Annual General Meeting:
This will be held on Monday 7 June at 7.30 (note later start time) at the
Catholic Chaplaincy, 23 George Square. There will be a chance to tour the
chaplaincy centre after a talk by Derek Christie about “Bryophytes in the Southside”
Proposed Increase in Membership Fees: At the Committee Meeting on January 9, it was suggested that the annual subscription be increased from £2.00 to £3.00 per year due to the increased costs of running meetings and producing and posting the Newsletter three times a year.
the AGM, there will be a vote on whether an increase in the Annual
membership subscription is acceptable. Should the proposal be accepted then the annual subscription will be £3.00 and should be paid as soon as possible to Jo Scott together with the enclosed form at the AGM, or by post.
The committee would like the members to consider the following change to the constitution. The change concerns the addition of a new class of membership to section four of the constitution that recognises outstanding contributions to the objectives of the Friends.
There shall be an additional class of membership to be known as "Honorary Life Membership", which will be offered to any individual whom the Friends, on the recommendation of the Management Committee, or by proposal, consider, has made an outstanding contribution to the objectives of the Friends.
The Motion to offer such membership will be proposed at an AGM for approval.
The next regular meeting of the friends will be on Monday 11 October at 7.30pm at the King’s Theatre, Leven Street.
A talk and tour of the theatre will be given.
We have applied for a Community Grant from the Local Development Committee so that we can place tree labels on some 150 trees in the
Meadows and Bruntsfield Links before the end of the year.
The labels are about 4x3 inches approximately and will give the species name and the common Scottish name only. They will be attached to the trees by a small hardened steel nail which will not impair growth or damage the tree. A small spring will be attached to allow for tree growth which in some species can be considerable : Norway Maple, Elm and Sycamore!
A small cache of spare labels will be retained to allow for wastage and loss over the years but it is intended that these unobtrusive labels will further enrich and inform users of these green spaces. If this project is successful then we may be able to increase the content of each label with more species specific information.
Attaching these 150 or so labels will take some time and anyone who would like to help could contact Mike Walsh at 667 1708.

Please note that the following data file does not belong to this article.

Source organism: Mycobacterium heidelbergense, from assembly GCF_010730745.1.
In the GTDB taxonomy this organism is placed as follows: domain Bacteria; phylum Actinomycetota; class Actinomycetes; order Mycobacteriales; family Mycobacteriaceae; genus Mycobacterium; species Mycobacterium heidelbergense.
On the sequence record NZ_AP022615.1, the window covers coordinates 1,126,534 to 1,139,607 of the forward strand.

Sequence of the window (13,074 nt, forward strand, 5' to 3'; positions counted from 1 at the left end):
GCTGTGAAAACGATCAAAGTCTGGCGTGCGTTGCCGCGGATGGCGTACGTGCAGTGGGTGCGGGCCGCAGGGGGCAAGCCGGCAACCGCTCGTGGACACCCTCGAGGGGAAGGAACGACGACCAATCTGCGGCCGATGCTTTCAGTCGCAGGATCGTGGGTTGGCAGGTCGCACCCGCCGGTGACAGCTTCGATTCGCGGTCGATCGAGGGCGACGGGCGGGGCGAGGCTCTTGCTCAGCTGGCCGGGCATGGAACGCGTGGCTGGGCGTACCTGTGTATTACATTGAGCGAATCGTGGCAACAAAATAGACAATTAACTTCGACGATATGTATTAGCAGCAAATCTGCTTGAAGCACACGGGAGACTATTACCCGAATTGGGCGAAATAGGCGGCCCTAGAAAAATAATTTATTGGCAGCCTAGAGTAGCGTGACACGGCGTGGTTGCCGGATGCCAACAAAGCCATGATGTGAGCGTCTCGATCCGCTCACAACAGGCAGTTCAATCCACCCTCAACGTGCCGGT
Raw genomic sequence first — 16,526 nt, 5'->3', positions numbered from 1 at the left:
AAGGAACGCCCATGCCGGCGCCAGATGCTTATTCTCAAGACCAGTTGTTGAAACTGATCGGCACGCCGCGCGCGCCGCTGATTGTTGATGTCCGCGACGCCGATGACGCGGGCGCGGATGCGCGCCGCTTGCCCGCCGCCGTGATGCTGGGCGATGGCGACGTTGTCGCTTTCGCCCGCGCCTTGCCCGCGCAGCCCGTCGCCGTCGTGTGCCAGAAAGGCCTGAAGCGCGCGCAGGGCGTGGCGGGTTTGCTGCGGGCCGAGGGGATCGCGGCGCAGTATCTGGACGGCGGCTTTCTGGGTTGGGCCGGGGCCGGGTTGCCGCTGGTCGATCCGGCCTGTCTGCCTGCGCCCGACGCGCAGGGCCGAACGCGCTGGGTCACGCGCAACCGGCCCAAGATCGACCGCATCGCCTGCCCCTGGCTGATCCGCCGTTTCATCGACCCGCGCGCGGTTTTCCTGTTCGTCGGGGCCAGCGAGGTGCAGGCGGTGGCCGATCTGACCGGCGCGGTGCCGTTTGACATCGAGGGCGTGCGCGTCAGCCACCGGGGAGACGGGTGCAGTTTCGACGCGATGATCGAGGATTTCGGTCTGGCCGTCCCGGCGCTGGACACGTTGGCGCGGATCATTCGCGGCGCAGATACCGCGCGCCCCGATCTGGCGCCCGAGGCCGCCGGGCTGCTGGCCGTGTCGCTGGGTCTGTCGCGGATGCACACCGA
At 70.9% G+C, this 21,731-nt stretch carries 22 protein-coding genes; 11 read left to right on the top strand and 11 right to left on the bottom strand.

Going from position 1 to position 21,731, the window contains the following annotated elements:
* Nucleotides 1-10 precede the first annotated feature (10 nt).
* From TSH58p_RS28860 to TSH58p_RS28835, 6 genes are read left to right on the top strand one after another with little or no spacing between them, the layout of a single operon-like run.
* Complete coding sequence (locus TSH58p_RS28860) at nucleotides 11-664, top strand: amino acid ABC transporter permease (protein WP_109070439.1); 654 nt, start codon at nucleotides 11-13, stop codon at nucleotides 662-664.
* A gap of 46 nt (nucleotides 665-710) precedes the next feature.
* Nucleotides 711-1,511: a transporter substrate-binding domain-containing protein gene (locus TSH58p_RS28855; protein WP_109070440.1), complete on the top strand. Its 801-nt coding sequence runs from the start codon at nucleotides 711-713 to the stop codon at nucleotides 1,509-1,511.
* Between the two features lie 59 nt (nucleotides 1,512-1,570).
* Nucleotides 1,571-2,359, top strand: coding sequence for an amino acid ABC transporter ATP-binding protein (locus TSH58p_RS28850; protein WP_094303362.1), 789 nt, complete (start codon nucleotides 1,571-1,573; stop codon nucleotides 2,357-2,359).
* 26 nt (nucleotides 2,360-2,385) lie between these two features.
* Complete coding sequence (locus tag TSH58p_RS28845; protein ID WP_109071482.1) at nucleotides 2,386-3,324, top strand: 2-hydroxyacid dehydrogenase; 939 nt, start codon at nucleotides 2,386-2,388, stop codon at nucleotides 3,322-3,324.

Quartermile Good Neighbours Relations Group: Representatives of FoMBL meet every two months with Quartermile. At the Quartermile Good Neighbour Relations Meeting held at 1 Lauriston Place, Edinburgh on Wednesday 28th April 2004 at 7.00pm the following
information was given by Quartermile:
Demolitions: Demolition of the Florence Nightingale Nurses Home is scheduled to start in the last week of May.
Demolition of the low-level walkway from the Lauriston Building alongside the Florence Nightingale has already taken place.
Erection of scaffolding to the west elevation of the Florence Nightingale has
already started and this will be finished in the next two weeks. The entire building will be covered in Monoflex sheeting before demolition starts.
All asbestos has been removed from this building in advance of demolition.
The Florence Nightingale will have a 3 to 4 month demolition period, but it could come down quicker .
Another 40 weeks of asbestos removal is required across the site
Permitted site working hours are
Monday to Saturday 7am-7pm and no work on a Sunday that can be heard outside of the site. At the moment
Quartermile are working weekdays 8am to 6pm and Saturdays 8am to 4pm. If necessary permission will be sought from the Council to extend working hours or to work on a Sunday. This will only be done if absolutely essential and neighbours will be given as much notice as possible.
Arisings from the demolition will be crushed and used elsewhere onsite
wherever possible. This will minimise the number of lorry movements on and off the site to 4-5 per week. Enabling works such as diversions of drains and cutting off water supplies are being carried out on site in advance of demolition starting.